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If you have ever heard a gun fired or a firework explode, you have a sense of how dangerous sound can be to your hearing. Without the proper protection, just one of these events can leave your ears ringing and can cause serious harm particularly if the sound is repeated.
However, these obviously loud sounds are not the only ones to pose a hearing risk. Many of the appliances, machines, and devices in our everyday lives can emit sound loud enough to cause hearing damage.
As a general rule, any sound above 85 decibels is sufficient to cause hearing damage, but you might not be familiar with which sounds are above or below that threshold. The following common activities and sounds require hearing protection to avoid a risk of permanent hearing damage.
Although most cars and trucks are not loud enough to cause hearing damage, some vehicles like garbage trucks and gas-powered lawn mowers or tractors are loud enough to pose a hearing risk. With sounds upward of 90 decibels, it is best to wear hearing protection while using these vehicles for work or personal use. Motorboats and motorcycles are culprits of very loud sound, as well, often emitting beyond 100 decibels.
Leaf blowers, power saws, and jackhammers are all power tools that can exceed 100 decibels of noise, so they should only be used for 15 minutes or less without hearing protection. Even better, use earplugs to protect your hearing from damage. Even using disposable foam earplugs can be sufficient to reduce your hearing risks by 10-15 decibels, putting the level of effective noise closer to the safe range.
Although we might already know that jobs such as welding, factory work, driving emergency vehicles, and repairing aircraft are a serious risk to our hearing, other jobs can be a risk when they are performed for too long. Hairdryers can be as loud as 100 decibels, so imagine the effect on a stylist who uses this tool for a long shift at the salon.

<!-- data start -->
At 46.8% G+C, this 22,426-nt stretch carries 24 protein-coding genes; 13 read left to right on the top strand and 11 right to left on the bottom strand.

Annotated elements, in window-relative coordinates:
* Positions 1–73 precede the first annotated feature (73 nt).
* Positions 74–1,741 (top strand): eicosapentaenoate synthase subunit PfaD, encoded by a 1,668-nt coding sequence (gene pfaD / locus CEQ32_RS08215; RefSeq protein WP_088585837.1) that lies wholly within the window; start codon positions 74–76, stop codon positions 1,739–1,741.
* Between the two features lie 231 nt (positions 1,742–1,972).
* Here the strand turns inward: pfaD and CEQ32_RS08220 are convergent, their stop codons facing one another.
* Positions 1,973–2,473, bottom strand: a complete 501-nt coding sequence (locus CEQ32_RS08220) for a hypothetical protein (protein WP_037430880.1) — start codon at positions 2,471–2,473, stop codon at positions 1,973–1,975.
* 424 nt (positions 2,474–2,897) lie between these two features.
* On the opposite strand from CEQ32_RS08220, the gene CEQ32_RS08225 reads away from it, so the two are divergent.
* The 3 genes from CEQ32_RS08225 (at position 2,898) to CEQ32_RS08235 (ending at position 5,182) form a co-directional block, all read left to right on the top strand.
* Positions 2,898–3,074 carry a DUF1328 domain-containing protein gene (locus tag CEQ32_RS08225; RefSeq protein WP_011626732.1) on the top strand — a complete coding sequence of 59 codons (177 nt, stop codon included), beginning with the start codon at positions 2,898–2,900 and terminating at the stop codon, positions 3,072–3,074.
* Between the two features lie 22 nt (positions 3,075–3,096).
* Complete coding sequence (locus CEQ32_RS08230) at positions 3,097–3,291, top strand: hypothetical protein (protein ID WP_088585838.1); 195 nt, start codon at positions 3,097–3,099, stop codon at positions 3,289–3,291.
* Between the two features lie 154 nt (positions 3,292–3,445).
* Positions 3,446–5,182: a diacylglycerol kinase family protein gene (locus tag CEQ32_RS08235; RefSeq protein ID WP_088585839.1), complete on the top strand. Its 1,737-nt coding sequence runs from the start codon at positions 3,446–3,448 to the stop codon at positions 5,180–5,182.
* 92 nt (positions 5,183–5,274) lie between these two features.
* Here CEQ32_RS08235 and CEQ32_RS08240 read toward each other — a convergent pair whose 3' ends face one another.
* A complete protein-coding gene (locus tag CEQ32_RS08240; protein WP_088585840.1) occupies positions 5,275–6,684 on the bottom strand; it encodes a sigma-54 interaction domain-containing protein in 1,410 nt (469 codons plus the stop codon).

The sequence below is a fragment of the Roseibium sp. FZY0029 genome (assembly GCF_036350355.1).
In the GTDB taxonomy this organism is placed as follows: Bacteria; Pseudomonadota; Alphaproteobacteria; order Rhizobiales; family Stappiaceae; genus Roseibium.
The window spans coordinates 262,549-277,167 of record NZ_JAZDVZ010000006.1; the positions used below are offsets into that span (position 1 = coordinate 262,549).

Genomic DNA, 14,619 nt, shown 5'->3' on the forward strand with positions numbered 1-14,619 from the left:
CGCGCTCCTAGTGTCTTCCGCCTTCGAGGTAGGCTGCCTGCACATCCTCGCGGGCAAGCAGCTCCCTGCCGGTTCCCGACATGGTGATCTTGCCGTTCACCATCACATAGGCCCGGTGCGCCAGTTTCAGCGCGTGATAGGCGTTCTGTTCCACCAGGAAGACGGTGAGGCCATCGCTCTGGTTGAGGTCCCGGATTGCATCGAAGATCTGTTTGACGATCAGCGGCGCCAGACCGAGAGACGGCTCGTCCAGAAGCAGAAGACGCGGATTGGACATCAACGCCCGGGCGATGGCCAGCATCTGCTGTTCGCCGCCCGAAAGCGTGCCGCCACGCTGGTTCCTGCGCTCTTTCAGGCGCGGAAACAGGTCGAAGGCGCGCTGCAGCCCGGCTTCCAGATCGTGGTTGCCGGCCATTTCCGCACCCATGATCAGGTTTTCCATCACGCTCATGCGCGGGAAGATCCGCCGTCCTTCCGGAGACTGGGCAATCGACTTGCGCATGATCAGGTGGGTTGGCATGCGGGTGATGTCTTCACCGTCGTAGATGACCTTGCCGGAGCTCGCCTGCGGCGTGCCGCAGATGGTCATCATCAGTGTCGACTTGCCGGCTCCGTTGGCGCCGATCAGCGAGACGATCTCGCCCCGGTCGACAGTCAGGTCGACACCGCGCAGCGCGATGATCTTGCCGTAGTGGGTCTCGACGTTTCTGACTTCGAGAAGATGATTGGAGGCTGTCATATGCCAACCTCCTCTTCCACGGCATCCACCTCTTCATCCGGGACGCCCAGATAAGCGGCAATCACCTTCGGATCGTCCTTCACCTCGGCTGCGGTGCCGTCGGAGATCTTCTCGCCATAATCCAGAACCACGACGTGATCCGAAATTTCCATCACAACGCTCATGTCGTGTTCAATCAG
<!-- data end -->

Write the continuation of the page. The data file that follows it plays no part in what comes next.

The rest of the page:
Hearing protection would be a good idea in this case, as would be pursuing a quiet hair dryer set to 60 decibels of noise production. Those who work in restaurants, bars, and even elementary schools can encounter damaging levels of noise. In each of these places, voices can create a reverberant din of noise that climbs into the dangerous range. As the noise level in a venue gets louder, we have a tendency to try to talk over the noise, only adding to its effect. Those who work as servers, bartenders, lunchroom food servers, or recess attendants can experience long-term effects from on-the-job noise exposure.
Quickly Damaging Sound
Although many of these levels of noise only become a risk when they are encountered for a long period of time, other sounds can be damaging in remarkably short periods of time. Firearms can emit sound between 140-175 decibels, meaning that even a single exposure without hearing protection can do lasting damage.
Those who enjoy going to a shooting range for practice, hunting, or who work in places where firearms are used can all experience damage in a matter of minutes when they are fired at close range without hearing protection in place.
Military officers should be supplied with hearing protection, but it is important to know when, where, and for how long that protection is necessary. Fireworks displays can similarly emit 150-175 decibels of sound, which might not be a problem for someone who attends the event once a year on the 4th of July (though the hearing protection is recommended even for this annual event).
Those who work in places that have regular fireworks displays or who are tasked with igniting them need hearing protection to avoid permanent damage.
Protecting Your Hearing
If you find yourself exposed to any of these sounds in everyday life or in the workplace, don’t take a cavalier attitude to noise exposure. Wearing hearing protection can make all the difference when it comes to hearing protection, even if that means inserting disposable foam earplugs. More advanced forms of protection are necessary for louder sonic events and for those who have prolonged exposure at work.
If you are concerned about your hearing abilities, contact us today to learn more about our comprehensive hearing health services.